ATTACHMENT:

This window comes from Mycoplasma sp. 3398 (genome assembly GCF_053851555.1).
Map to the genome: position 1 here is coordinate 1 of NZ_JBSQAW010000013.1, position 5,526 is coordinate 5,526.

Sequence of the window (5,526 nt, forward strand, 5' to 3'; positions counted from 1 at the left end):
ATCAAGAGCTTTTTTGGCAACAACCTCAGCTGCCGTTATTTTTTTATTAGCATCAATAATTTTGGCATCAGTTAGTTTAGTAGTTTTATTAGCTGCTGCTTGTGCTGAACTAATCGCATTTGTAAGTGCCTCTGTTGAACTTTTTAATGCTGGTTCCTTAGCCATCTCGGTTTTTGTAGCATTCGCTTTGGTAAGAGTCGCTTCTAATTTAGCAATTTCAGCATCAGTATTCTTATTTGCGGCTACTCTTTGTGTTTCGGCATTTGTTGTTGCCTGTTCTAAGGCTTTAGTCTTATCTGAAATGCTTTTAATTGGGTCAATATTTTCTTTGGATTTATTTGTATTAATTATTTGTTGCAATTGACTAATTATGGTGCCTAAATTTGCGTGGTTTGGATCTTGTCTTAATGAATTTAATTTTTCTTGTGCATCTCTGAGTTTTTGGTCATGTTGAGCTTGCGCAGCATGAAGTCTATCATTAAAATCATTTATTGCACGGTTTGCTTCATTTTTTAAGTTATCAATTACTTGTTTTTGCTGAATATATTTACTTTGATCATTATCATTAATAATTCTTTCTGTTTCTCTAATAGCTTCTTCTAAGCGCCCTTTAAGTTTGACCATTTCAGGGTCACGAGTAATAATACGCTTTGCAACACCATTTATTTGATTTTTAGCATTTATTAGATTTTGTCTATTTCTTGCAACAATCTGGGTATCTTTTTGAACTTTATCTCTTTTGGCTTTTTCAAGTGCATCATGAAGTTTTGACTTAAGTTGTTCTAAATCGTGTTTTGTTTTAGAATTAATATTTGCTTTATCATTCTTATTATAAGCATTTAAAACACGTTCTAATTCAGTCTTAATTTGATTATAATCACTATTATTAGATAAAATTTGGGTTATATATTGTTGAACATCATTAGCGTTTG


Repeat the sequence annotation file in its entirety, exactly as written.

This window comes from Mycoplasma sp. 3398 (genome assembly GCF_053851555.1).
Map to the genome: position 1 here is coordinate 1 of NZ_JBSQAW010000013.1, position 5,526 is coordinate 5,526.

Sequence of the window (5,526 nt, forward strand, 5' to 3'; positions counted from 1 at the left end):
ATCAAGAGCTTTTTTGGCAACAACCTCAGCTGCCGTTATTTTTTTATTAGCATCAATAATTTTGGCATCAGTTAGTTTAGTAGTTTTATTAGCTGCTGCTTGTGCTGAACTAATCGCATTTGTAAGTGCCTCTGTTGAACTTTTTAATGCTGGTTCCTTAGCCATCTCGGTTTTTGTAGCATTCGCTTTGGTAAGAGTCGCTTCTAATTTAGCAATTTCAGCATCAGTATTCTTATTTGCGGCTACTCTTTGTGTTTCGGCATTTGTTGTTGCCTGTTCTAAGGCTTTAGTCTTATCTGAAATGCTTTTAATTGGGTCAATATTTTCTTTGGATTTATTTGTATTAATTATTTGTTGCAATTGACTAATTATGGTGCCTAAATTTGCGTGGTTTGGATCTTGTCTTAATGAATTTAATTTTTCTTGTGCATCTCTGAGTTTTTGGTCATGTTGAGCTTGCGCAGCATGAAGTCTATCATTAAAATCATTTATTGCACGGTTTGCTTCATTTTTTAAGTTATCAATTACTTGTTTTTGCTGAATATATTTACTTTGATCATTATCATTAATAATTCTTTCTGTTTCTCTAATAGCTTCTTCTAAGCGCCCTTTAAGTTTGACCATTTCAGGGTCACGAGTAATAATACGCTTTGCAACACCATTTATTTGATTTTTAGCATTTATTAGATTTTGTCTATTTCTTGCAACAATCTGGGTATCTTTTTGAACTTTATCTCTTTTGGCTTTTTCAAGTGCATCATGAAGTTTTGACTTAAGTTGTTCTAAATCGTGTTTTGTTTTAGAATTAATATTTGCTTTATCATTCTTATTATAAGCATTTAAAACACGTTCTAATTCAGTCTTAATTTGATTATAATCACTATTATTAGATAAAATTTGGGTTATATATTGTTGAACATCATTAGCGTTTG